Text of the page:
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Purslane

Usha R. Palaniswamy Ph.D., M.Ed.
02//0725

Purslane (Portulaca oleracea L. Portulacaceae) is an herbaceous annual with fleshy succulent leaves. It is a potherb native of the Asian subcontinent. Purslane is reported in the literature as a weed, a common potherb, and an unusual medicinal herb. In his book Walden Pond (1854), Thoreau mentioned that he made a "satisfactory dinner of a dish of purslane," that he gathered and boiled.

Purslane is a commercially cultivated vegetable in many parts of the world including Asia and the Middle East (1). Purslane is used as a vegetable in southern Europe, Mediterranean countries, and Asia. It is palatable, has a mild flavor and a mucilaginous quality. In the United States, it is grown as a specialty vegetable and available as mesclun salad in health food stores. Tender stems and leaves can be eaten raw, cooked, or pickled. The leaves of purslane can be frozen or dried and stored in jars for year-round usage.

Purslane grows well at day/night temperatures of 270C /220C and long days (~16 hours). Because of its high tolerance for different light intensities, temperature ranges and soil types, purslane can be grown in home gardens to provide a steady supply of greens for the kitchen. Seeds of two cultivated varieties (green leaf and golden) are available from Johnny's selected seeds, (Albion, ME). They are erect in their growth habit and produce larger leaves than the wild type that is prostrate and have smaller leaves.

Recently, purslane has attracted the attention of a number of biomedical, nutritional and agricultural researchers (2-4) as a potential addition to the Western diet, because of its high concentration of the essential fatty acids- linoleic (LA) and alpha-linolenic acids (a-LNA).

One hundred grams of fresh purslane leaves (~one serving or one 8 oz cup) can supply up to 300-400 mg of a-LNA, 12.2 mg of alpha-tocopherol, 26.6 mg of ascorbic acid, 1.9 mg of beta-carotene, and 14.8 mg of glutathione (5). Purslane is also an excellent source of essential amino acids (6) and nor-adrenaline (7). Because of its high nutritive and antioxidant properties, purslane is described as a "power food of the future" (8).

a-LNA concentration in purslane is the highest of any green leafy vegetable examined to date and reported as being higher than most commonly consumed fish (5, 9-10). Purslane appears to be the only higher plant reported to contain the beneficial omega-3 fatty acids (O3FAs)- eicosapentaenoic acid (EPA), docosahexaenoic acid (DHA) and docosapentaenoic acid (DPA) (10, 11) which are precursors to a specific group of the prostaglandins.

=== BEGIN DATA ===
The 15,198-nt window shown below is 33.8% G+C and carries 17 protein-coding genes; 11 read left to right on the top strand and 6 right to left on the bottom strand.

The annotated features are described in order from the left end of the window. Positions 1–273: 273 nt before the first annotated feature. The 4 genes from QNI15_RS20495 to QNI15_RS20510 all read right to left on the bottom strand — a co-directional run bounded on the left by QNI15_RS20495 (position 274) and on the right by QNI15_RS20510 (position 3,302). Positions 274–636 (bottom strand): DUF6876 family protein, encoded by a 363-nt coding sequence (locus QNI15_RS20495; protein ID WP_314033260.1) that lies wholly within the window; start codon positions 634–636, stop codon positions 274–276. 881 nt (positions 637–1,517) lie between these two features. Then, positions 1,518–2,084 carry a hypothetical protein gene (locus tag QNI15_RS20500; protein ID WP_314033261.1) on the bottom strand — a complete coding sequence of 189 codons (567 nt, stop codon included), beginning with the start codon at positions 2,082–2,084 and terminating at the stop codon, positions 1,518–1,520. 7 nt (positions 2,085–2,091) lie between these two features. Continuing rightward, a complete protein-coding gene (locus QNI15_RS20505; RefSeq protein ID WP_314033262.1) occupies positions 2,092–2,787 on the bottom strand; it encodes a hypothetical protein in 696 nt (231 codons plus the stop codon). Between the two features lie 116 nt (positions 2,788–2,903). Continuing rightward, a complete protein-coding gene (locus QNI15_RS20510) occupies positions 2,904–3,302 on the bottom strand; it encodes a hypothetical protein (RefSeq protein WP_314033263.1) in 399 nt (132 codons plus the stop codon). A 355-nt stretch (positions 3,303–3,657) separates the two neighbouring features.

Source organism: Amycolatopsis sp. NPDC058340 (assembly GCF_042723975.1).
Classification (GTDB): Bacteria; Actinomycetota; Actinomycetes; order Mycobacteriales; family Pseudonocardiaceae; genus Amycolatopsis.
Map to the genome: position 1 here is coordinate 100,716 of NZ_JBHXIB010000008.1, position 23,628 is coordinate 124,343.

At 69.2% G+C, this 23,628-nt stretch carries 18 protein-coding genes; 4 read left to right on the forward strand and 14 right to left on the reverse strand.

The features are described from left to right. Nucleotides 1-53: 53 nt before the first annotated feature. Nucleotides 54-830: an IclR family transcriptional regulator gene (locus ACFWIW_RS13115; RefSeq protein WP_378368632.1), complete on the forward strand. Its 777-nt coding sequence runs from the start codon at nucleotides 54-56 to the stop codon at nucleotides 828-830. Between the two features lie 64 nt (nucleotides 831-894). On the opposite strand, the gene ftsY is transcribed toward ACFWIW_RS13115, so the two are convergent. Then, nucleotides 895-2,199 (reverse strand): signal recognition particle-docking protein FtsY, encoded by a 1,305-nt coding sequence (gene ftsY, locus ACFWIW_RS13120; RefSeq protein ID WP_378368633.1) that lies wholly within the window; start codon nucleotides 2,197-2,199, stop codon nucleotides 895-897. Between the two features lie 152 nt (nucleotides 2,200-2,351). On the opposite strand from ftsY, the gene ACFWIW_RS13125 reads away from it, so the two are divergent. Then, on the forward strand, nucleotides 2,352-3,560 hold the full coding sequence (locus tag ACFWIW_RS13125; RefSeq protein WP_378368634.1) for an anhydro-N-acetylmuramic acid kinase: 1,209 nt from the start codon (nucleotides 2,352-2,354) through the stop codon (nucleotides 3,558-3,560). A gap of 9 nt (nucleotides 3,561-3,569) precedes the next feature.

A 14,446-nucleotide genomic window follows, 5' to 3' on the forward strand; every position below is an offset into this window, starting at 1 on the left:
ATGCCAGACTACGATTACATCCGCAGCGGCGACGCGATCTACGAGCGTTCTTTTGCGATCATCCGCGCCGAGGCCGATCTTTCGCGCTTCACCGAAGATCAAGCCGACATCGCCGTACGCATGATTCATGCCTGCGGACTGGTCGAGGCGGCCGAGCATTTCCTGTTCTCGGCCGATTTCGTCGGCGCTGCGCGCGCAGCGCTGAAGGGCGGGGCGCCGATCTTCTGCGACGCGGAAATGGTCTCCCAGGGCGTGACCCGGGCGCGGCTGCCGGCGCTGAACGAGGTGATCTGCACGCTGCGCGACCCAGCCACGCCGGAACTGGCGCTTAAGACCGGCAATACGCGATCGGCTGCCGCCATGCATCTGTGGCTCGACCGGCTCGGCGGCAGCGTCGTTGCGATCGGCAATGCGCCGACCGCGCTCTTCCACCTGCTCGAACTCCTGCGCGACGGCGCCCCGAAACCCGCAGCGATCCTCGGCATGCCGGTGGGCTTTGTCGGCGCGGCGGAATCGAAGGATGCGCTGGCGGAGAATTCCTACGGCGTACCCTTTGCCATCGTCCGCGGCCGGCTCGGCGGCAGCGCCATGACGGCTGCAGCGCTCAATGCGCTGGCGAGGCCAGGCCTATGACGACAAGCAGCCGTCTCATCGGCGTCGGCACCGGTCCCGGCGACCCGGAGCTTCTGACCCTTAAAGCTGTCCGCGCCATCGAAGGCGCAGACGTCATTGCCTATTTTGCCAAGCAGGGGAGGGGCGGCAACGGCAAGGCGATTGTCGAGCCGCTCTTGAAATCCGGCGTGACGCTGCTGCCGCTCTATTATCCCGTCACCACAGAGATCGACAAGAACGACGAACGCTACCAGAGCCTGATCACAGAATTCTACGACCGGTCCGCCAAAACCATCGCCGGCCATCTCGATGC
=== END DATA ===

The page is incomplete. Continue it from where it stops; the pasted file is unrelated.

Omega-3 fatty acids have antiarrhythmic, anti-inflammatory, antithrombotic, hypolipidemic, and vasodilatory properties, that are beneficial in hypertension, type-2 diabetes, coronary heart disease, and for patients with renal disease, rheumatoid arthritis, and ulcerative colitis (3).

The medicinal and health benefits of purslane are well documented in literature regarding its use in the treatment of burns and trauma; headaches; stomach, intestinal and liver ailments; cough; shortness of breath and arthritis, as a purgative, cardiac tonic, an emollient, a muscle relaxant, an anti-helminthic, an anti-inflammant, an anti-scorbutic, a cathartic, and a diuretic (5). Other potential uses of purslane include as an animal feed and in the food processing industry as a food extender and viscosifier.

References
1. Kays & Dias 1995. Common names of commercially cultivated vegetables of the world in 15 languages. Econ. Bot. 40 (2):115-152.
2. Adams 192. Purslane eyed as rich food source. Agricultural Research Ag. notes. December.
3. Simopoulos 1999. Essential fatty acids in health and chronic disease. Am. J. Clin. Nutr. 70(3 Suppl):560S-569S.
4. Palaniswamy 1998. Enhancement of naturally occurring chemopreventive compounds in salad greens through environmental manipulation during crop growth. Ph.D. dissertation, University of Connecticut.
5. Simopoulos et al. 1992. Common Purslane: A source of omega-3 fatty acids and antioxidants. J. Am. Col. Nutr. 11:374-382.
6. Miller et al. 1984. The agricultural potential of selected C4 plants in arid environment. J. Arid. Environ. 7:275-286.
7. Feng et al. 1961. High concentration of (-)-Noradrenaline in Portulaca oleraceae L. Nature 191:1108.
8. Levey 1993. The new power foods. Parade magazine. The Washington Post. Sunday Nov. 14 p.5.
9. Simopoulos & Salem Jr. 1986. Purslane: A terrestrial source of omega-3 fatty acids. N.Eng. J. Med. 315:833.
10. Simopoulos et al. 1986. Health effects of polyunsaturated fatty acids in seafoods, Proceedings from the conference, June 1985. Academic Press, Orlando, FL.
11. Omara-Alwala et al. 1991. Omega-three fatty acids in purslane (Portulaca oleracea) tissues. JAOCS. 68:198-199.

(Usha R. Palaniswamy is with the Asian American Studies Institute, School of Allied Health at the University of Connecticut, Storrs. )

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